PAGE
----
Exercise and mental health during lockdown

Posted by Stuart Morrison on

We're now several weeks into a national lockdown. For many, this has had a notably negative affect on mental health. Those suffering have reported experiencing increased amounts of stress and anxiety. With people worrying about their jobs, paying the bills and keeping a roof over their heads, as well as a potentially deadly disease that could strike at any time, it's no surprise that some are feeling fraught. So what can we do to improve our mental health during this time?

The governments have been telling us to exercise at least once a day. They tell us that it will help with our mental health. Most broadly agree with this. However, to make sure we get the best from our efforts we decided to research this idea a little further.

Here are a few of our findings.

1. All exercise is worthwhile
Generally, all forms of exercise are good for your mental health. Whether you choose to walk, run, life weights, cycle or do otherwise, your exertion will cause your body to release chemicals, such as endorphins and dopamine, which give your mood a boost. Similarly, it is believed to have a meditative effect, helping you to relax and reduce stress levels. So, as long as you don't over-exert yourself or do yourself an injury, your chosen form of exercise will help. 

2. Walking is a great place to start
Being stressed and anxious doesn't always inspire us to rush out and do the most active sports like swimming or running. An easy walk is a valid alternative. Walking is widely believed to have a calming affect. If you want, put on some running gear just to give you the option to speed things up.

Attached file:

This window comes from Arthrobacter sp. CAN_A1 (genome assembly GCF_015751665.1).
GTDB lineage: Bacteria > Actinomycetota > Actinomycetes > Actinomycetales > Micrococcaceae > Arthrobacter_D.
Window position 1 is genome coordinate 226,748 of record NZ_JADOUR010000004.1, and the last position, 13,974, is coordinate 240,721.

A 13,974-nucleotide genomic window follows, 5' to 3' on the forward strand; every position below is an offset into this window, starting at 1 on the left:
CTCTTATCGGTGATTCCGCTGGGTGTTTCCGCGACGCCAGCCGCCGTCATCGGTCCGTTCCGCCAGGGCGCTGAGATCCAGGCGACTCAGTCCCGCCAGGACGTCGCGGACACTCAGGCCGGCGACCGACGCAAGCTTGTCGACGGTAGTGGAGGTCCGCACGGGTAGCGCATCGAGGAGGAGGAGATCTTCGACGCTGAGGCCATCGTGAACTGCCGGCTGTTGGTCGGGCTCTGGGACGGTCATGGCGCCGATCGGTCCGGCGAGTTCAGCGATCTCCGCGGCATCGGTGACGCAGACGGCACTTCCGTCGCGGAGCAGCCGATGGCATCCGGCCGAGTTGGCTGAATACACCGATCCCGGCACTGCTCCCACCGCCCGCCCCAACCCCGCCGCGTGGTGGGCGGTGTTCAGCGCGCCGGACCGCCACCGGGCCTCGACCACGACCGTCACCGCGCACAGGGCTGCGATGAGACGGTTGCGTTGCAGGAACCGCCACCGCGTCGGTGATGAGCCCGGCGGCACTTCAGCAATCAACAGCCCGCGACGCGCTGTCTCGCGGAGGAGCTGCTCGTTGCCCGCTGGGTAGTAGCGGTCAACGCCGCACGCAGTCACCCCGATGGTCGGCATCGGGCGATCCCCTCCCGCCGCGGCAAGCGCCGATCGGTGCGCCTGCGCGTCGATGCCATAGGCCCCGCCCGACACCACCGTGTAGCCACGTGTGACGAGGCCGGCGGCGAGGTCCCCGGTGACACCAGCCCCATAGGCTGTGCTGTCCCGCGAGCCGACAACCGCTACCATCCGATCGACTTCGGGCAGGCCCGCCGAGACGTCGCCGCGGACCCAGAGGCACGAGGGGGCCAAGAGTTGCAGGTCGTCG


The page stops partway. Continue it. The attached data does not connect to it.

3. Running, Yoga and HIIT (High Intensity Interval Training) are great for stress relief
Different exercise regimes produce similarly calming effects.

Running is a valuable form of exercise. A mere 15 minutes of running can have as much benefit as an hour of walking. The value of running is frequently put down to what is known as the 'runners high'. This is when body responds by producing chemicals that give a feeling of positivity and well-being. As well an initial euphoria, anxiety and stress levels remain reduced for some time.

Yoga, although much less intense, has a similarly relaxing influence. Working on fluid movement and breathing techniques, it can significantly reduce stress. The focus that it requires is believed to have a calming effect and to reduce anxiety. One study has shown that 85% of participants report reduced stress levels.

High Intensity Interval Training (HIIT) has getting a lot of interest lately. Needing little room, it can be done in the privacy of your own home. Workouts involves a series of different exercises, including push-ups, squats, sprinting on the spot, etc. 

The value of HIIT is that it reduces cortisol, the body's primary 'stress hormone'. Typically produced when a person needs to be more alert (to fight, or flight), elevated levels can induce stress, anxiety and depression. Regular HIIT will keep cortisol and its negative effects under control.


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